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The Terrorist Search Engine

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Plotters and the Web


The case of Mohamed Osman Mohamud, the alleged would-be Oregon bomber, is similar to many in which Kohlmann testifies. The FBI affidavit paints a picture of Mohamud as a genuine threat—and perhaps the evidence presented in court will bear this out. But as the government emphasized in its public announcement of the charges, Mohamud never posed an actual danger to anyone other than himself.

Many post-9/11 terrorism prosecutions rely on a series of statutes prohibiting any “material support” offered to terrorism, a broadly sweeping term with vaguely defined limits. Under traditional conspiracy prosecutions, the government has to show that a defendant knowingly participated in planning to commit a crime. Under the material-support statutes, which were strengthened by the 2001 Patriot Act, the government has to show only that a defendant knowingly gave support to an individual or foreign group that has been designated as a terrorist entity, regardless of whether there was any intent to aid a terrorist act. “The statutes are like a utility infielder for prosecutors,” says Stephen Vladeck, a law professor at American University’s Washington College of Law. It lowers the bar for what the government has to prove, and it is invoked whenever the conduct charged is not clearly criminal under other statutes.

The material-support statutes help the government solve a thorny constitutional problem: How do you use the courts, which are designed to punish prior conduct, to preempt terrorist acts before they happen? One recurring solution has been to launch terrorism prosecutions in which no criminal plans are even alleged—because the plot is fictitious and created by the government. In these sting operations, the government uses paid informants or undercover agents to tempt defendants into convoluted schemes to either commit terrorist acts or provide material support to terrorist organizations. The informants befriend their targets and encourage their grievances. They enable them with financial and logistical help. In many cases, they secure only ambiguous assent.

Mohamud’s terrorist plot was initiated by FBI agents who had worked on the sting operation for six months. Last week, Attorney General Eric Holder told reporters he is “confident that there is no entrapment here.” Mohamud volunteered to informants that he had submitted articles to Inspire and Jihad Recollections, and his statements leave no doubt that he was a believer in holy war against American civilians. Prosecutors will argue that he had the motivation and means to act on his beliefs. But others have suggested that perhaps the FBI, as Glenn Greenwald wrote in Salon, “found some very young, impressionable, disaffected, hapless, aimless, inept loner; created a plot it then persuaded/manipulated/entrapped him to join, essentially turning him into a terrorist; and then patted itself on the back.” The disaffected loner is a frequent presence in jihadi Internet forums. Whether they themselves are dangers or are only dangerous when enticed to be by law enforcement is an unanswerable question.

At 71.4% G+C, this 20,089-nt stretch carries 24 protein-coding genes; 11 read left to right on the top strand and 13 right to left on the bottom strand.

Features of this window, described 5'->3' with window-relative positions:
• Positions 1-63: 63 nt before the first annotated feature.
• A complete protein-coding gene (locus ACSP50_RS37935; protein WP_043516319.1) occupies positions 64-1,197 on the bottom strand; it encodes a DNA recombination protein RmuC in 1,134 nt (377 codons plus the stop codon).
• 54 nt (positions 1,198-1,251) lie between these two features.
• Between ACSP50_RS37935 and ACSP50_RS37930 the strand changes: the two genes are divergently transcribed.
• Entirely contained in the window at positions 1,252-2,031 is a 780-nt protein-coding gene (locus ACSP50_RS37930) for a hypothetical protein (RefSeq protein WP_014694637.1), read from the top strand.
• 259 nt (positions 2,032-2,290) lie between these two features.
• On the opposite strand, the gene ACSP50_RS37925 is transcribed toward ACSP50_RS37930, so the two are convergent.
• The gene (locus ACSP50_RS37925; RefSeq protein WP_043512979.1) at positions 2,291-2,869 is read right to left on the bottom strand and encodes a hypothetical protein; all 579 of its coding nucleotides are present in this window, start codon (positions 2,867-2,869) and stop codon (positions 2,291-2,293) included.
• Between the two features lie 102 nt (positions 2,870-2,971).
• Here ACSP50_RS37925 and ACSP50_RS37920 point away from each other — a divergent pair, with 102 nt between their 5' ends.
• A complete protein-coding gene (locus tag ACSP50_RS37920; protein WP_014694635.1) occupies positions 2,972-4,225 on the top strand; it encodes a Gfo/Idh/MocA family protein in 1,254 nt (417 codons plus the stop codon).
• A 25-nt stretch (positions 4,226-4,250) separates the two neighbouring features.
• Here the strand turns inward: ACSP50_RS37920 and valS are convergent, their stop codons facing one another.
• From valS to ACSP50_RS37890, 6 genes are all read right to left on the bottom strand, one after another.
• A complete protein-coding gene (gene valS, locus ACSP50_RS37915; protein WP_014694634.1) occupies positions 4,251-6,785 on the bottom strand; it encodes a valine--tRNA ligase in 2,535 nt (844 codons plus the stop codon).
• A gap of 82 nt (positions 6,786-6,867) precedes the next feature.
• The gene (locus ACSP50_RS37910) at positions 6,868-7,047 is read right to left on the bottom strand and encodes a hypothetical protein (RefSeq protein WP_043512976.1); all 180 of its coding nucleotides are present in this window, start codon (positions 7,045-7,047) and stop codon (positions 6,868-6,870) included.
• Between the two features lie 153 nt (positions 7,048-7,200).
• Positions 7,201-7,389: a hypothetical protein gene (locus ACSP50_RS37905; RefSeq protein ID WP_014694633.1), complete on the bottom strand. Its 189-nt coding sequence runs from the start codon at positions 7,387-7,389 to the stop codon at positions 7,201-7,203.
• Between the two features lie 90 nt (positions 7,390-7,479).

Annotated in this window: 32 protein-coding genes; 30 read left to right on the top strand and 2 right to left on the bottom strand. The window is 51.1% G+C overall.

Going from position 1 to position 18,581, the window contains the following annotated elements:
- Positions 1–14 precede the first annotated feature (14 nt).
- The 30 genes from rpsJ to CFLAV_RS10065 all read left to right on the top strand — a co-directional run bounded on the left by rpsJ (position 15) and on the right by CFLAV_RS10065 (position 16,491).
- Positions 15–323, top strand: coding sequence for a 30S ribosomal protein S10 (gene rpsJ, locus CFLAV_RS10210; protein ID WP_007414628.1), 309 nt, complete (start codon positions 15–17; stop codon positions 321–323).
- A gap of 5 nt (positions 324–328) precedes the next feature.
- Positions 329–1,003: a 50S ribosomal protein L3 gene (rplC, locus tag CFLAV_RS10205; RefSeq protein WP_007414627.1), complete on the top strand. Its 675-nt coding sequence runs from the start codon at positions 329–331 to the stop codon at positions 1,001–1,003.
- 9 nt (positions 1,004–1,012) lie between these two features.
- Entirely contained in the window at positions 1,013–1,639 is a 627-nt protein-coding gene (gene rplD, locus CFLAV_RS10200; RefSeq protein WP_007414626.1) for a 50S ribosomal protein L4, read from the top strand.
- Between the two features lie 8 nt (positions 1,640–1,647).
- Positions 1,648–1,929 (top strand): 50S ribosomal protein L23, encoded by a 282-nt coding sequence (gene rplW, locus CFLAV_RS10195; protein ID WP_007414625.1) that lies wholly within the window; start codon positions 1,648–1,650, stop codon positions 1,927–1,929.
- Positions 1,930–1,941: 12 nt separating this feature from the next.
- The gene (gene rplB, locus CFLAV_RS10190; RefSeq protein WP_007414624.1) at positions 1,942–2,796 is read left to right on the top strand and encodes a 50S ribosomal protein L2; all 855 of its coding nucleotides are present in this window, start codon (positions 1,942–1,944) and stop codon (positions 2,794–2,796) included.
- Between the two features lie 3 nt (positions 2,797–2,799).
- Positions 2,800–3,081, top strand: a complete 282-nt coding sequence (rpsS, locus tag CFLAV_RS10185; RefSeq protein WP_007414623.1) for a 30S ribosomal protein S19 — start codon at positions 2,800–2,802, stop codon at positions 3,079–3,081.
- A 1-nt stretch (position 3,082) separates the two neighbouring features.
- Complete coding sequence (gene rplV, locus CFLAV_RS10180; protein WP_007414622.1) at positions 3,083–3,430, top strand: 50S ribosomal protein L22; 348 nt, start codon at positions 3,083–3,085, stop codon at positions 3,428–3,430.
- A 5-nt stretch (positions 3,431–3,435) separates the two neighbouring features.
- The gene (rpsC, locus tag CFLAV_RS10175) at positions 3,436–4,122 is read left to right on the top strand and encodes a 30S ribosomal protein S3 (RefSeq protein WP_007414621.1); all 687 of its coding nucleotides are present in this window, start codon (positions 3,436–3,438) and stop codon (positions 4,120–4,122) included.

After the bombing, “I said, ‘I know who this guy is.’ And the forum participants said, ‘Oh my God, that’s our friend.’ ”

Two years ago, Kohlmann testified in a case that many American Islamic leaders have called a clear instance of government entrapment. The investigation began when a group of young men who lived in and around Cherry Hill, New Jersey, brought a video to a nearby Circuit City to be transferred to DVD. The footage included the men shooting weapons and shouting “Allahu akbar” (“God is great”) in the Pocono Mountains. The clerk reported them to the local police, and the FBI subsequently dispatched two informants.

According to prosecutors, only one of the defendants spoke freely with the informant about his desire to join jihad and strike at Americans. He discussed various scenarios for attacks, and he took a drive with the informant to “case” Fort Dix. Three other men played paintball, shot guns, and tried to buy automatic weapons from another FBI informant. A fifth provided a map of the Fort Dix grounds. Together, the group watched videos of attacks on Americans.

It was acknowledged, however, that one of the defendants told an informant that it was forbidden by Islam to kill American soldiers in America and declared on tape that they would never engage in suicide missions. “We just talk. We know,” another was recorded saying. A third refused an offer to buy grenade launchers. And the defendant who provided a map of Fort Dix to the FBI informant did so because the informant had asked for it—and afterward tried to report the informant to the police.

Spending all his time scanning the web for jihadist activity has supplied Kohlmann with a narrative and a worldview, as well as the confidence to ascribe motivations to the narrative’s players. Often, when he is called as a witness at a conspiracy trial, Kohlmann is shown a series of videos, writings, and wiretapped conversations with an informant and asked to identify the people and groups referred to within them. The defendants may not have any connection to those named other than the fact that the names are mentioned in these materials. But even a neutral recitation of this material can present a very damning impression of a very dangerous person.


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